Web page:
MEXICO CITY — It has been a brutal electoral season, even by Mexico’s violent standards.
At least 113 candidates, pre-candidates, and current and former politicians have been killed and 300 more have suffered some form of aggression since September, according to Etellekt, a Mexico City–based public policy consultancy. Even the government’s tally — 34, which considers only candidates — pushes this particular death toll to nearly four per month.
Astonishing as these numbers are, they only tell part of the story: There are hundreds of candidates who have backed out of their races out of fear for their safety, and many others who have curbed their campaign activities. This poses a significant challenge to Mexico’s relatively young democracy, already crippled by systemic corruption and widespread impunity.
“Violence is altering the profile of candidates,” Alejandro Hope, a security analyst, told BuzzFeed News. “Who sticks around? The reckless and those who collude [with criminals].”
The attacks have been brazen. Last month, several commandos went around Ignacio Zaragoza, a town of less than 7,000 people about 200 miles southwest of El Paso, Texas, burning houses and cars belonging to several local candidates. They killed Liliana García, who was running for town councilor. In a video circulating on social media, a large plume of smoke is seen coming out of a building in broad daylight while a woman weeps in the background. In another, rapid gunfire is heard on an empty street.
Less than three weeks ago, Paula Gutiérrez Morales, a local leader of the Institutional Revolutionary Party, or PRI, in a tiny community in Guerrero State, was shot inside a public bus in front of other passengers.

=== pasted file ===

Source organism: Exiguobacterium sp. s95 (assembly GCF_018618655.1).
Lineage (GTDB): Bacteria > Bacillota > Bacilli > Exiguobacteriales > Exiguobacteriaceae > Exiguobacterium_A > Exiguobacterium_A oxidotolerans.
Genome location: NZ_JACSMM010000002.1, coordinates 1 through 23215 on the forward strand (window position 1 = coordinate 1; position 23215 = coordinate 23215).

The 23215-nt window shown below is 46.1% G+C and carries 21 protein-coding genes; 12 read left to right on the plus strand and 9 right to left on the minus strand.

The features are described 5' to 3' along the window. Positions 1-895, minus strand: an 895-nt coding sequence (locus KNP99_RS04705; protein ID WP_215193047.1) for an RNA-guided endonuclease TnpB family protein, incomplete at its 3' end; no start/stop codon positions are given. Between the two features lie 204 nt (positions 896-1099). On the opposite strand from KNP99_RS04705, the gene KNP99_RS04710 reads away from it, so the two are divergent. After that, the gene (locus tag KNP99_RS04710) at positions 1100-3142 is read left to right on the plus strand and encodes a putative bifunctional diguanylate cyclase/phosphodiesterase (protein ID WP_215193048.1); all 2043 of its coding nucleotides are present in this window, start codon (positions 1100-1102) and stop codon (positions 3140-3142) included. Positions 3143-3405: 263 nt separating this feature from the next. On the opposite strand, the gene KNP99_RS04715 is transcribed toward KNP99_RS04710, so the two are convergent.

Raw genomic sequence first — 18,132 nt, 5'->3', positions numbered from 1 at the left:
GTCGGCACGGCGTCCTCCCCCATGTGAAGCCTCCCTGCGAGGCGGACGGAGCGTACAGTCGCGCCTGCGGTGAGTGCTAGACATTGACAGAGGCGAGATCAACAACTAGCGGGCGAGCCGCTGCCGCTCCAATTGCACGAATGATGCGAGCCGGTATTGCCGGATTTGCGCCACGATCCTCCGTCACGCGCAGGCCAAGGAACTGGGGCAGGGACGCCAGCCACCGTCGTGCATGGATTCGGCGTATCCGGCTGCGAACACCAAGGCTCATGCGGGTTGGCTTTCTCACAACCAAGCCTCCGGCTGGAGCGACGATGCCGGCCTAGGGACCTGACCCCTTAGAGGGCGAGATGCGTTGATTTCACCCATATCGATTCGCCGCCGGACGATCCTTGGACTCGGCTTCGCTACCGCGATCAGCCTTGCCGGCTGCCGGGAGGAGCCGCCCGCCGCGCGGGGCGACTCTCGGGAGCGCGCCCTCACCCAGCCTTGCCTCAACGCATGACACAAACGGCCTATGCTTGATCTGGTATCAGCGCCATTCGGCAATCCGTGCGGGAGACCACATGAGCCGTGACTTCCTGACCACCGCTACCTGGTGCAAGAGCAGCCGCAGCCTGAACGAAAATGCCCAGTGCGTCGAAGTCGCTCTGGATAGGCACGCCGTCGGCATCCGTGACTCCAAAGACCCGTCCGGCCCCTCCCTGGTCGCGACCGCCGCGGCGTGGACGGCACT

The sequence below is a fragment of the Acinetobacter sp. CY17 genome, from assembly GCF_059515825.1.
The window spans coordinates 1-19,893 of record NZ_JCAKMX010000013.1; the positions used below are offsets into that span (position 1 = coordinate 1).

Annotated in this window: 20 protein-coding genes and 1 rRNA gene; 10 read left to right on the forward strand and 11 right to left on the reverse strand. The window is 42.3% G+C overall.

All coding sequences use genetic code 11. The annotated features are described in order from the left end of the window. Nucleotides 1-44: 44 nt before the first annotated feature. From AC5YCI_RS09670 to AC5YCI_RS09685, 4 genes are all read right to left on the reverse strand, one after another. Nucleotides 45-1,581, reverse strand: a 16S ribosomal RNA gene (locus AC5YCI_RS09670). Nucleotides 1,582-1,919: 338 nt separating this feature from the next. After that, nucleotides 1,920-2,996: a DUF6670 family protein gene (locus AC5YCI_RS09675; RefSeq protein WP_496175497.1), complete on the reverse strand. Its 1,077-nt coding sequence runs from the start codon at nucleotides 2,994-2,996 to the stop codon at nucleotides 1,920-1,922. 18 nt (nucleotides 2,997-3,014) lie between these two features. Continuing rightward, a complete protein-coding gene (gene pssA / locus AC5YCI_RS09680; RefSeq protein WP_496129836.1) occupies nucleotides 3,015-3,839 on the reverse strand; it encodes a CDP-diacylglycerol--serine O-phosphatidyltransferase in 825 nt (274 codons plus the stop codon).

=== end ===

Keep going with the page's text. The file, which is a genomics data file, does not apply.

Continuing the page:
On Friday, Fernando Purón, a candidate for local congress, was shot while posing for a selfie in Piedras Negras, just west of Eagle Pass, Texas, after an election debate.
Representatives for two of the main political parties confirmed to BuzzFeed News that some of their strongest candidates have chosen to step away, leaving a vacuum that has been difficult to fill. About 600 people in total from the different parties have backed out of their races in recent months, according to Carlos Figueroa Ibarra, head of human rights at Morena, the political party leading presidential polls.
“We’ve had to register comrades that are perhaps less well-known,” said Ángel Ávila, spokesperson for the “For Mexico to the Front” coalition, whose presidential candidate, Ricardo Anaya, is second in most polls.
The Interior Ministry announced in April that it would again provide the presidential candidates with secret service and federal police agents, as it has in the last two elections. But the concern goes beyond the top tier. Last month, Interior Minister Alfonso Navarrete Prida said that the federal government is providing security to more than 30 candidates — six of them local.
Despite this, politicians feel more vulnerable than ever.
“This is evidence of Mexico’s decay,” said Figueroa, adding that volunteers couldn’t enter a handful of neighborhoods in Durango State, in northern Mexico, to hand out flyers, because it was simply too dangerous.
“One cannot carry out a normal campaign,” said Ávila. He said that one of the parties in the coalition, the Party of the Democratic Revolution, did not present candidates in at least three municipalities in Sinaloa State because “the necessary security conditions” did not exist.